Rusnak signing masterstroke by Sounders, Philadelphia misses magic and more from Week 15
A point. A point. A point. A point. Every week, more or less, it’s the same thing for the Philadelphia Union.
And man, they could use an Ilsinho. The front office has been both inventive and aggressive over recent transfer windows, which includes the arrival of a trio of attacking DPs since last summer. But even with that shopping spree, Philly lacks the kind of magic that can turn a defense upside down and turn a one-goal lead into a two-goal win.
It shows in the numbers. According to TruMedia via StatsPerform, Philly is the league’s tightest, most direct team, and has the lowest possession and fewest passes per streak, as well as the fewest dribbles per game. In other words, they are quite monotonous: they will play as fast as possible and sell out completely to win 50/50. If they win them, they will immediately play guts again. Rinse, repeat, rinse, repeat.
This approach is married to both personnel (the Union front office provided Curtin with a bunch of grinders) and training (the 4-4-2 diamond is tight and naturally positions shuttles to cut serve from half-spaces, which leads to rollovers, which leads to…vertical play in the gut). And on top of that, the beauty of having two real strikers in the modern game is that when you win the ball, you always have two vertical options. Union this season have taken that to its logical extent by playing a record 44.2% of their forward passes.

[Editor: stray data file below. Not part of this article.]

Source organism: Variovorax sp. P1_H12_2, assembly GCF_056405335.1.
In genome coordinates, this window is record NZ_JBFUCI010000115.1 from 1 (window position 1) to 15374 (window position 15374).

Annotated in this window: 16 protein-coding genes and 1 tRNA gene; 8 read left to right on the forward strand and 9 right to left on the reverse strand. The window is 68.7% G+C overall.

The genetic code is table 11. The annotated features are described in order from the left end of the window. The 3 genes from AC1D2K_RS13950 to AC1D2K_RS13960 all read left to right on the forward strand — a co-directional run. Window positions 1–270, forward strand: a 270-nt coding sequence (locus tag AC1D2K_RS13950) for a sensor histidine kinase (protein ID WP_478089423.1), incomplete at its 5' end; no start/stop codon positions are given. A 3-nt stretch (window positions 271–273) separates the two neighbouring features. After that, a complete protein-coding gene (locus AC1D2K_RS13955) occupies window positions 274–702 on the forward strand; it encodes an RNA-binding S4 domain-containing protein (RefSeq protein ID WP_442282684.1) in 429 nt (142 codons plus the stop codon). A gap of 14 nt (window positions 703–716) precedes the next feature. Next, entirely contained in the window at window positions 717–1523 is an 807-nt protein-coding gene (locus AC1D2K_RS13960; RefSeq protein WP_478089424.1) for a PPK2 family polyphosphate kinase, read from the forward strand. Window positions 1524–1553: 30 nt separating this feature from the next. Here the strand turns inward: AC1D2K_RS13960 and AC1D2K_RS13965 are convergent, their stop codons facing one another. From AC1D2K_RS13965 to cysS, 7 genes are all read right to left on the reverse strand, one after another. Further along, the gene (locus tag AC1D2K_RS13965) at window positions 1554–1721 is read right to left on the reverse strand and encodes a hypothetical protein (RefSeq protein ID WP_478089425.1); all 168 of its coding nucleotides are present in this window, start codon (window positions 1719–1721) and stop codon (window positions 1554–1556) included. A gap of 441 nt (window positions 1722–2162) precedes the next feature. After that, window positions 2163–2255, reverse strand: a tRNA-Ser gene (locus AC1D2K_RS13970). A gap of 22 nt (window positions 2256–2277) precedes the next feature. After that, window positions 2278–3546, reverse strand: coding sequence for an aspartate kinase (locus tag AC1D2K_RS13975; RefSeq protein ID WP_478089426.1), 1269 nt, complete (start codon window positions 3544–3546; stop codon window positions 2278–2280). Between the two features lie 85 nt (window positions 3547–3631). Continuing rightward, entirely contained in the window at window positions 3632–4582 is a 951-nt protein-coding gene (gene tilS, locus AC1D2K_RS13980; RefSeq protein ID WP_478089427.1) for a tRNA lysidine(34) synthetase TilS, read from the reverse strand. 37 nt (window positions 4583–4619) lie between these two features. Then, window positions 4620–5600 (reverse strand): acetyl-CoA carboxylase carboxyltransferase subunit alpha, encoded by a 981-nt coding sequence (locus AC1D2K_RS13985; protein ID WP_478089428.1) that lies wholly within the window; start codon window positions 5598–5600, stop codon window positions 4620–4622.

Last year, this figure was 37.8%. In 2020, when they won the Supporters Shield, it was 35.8%.
Philly isn’t that team anymore, though – they’re more like the Chester branch of the Red Bulls. They will hit you relentlessly and force you to match both their style and their energy, and that’s fine, but if they’re not able to put the ball in the net thanks to the chances they create thanks to their smashing approach… well, one point is better than none. But it looks like this team could turn a point into a three more often than not if they had a playmaker (winger, second forward, No.10, whatever) capable of some magic.
Cincy usually has this guy in Lucho Acosta, although he was limited to a late appearance in this one after coming out of health and safety protocols. Still, they managed to consistently get into the attacking third in good order by playing straight into Brandon Vazquez, whose Brian McBride-esque hold-up game reflected his Brian McBride-esque willingness to sacrifice his face to score a goal. This mockup is just from the first half!